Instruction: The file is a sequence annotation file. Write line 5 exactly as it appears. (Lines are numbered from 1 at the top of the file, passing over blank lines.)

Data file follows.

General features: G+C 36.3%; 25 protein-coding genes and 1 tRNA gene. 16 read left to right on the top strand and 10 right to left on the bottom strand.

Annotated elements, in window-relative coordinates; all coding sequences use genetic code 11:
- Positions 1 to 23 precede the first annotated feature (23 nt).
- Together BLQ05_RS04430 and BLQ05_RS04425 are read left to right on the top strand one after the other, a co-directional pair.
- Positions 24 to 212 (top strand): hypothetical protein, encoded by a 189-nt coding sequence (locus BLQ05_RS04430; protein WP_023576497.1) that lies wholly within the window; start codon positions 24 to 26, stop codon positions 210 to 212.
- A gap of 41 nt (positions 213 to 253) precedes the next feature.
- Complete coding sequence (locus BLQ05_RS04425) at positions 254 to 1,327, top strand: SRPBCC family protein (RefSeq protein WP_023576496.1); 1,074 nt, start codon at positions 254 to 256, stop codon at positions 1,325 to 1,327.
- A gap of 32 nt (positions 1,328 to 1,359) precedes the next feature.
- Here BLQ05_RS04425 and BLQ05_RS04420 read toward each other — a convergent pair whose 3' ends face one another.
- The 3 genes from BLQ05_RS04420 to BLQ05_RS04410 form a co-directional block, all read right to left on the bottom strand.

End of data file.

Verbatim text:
- Positions 24 to 212 (top strand): hypothetical protein, encoded by a 189-nt coding sequence (locus BLQ05_RS04430; protein WP_023576497.1) that lies wholly within the window; start codon positions 24 to 26, stop codon positions 210 to 212.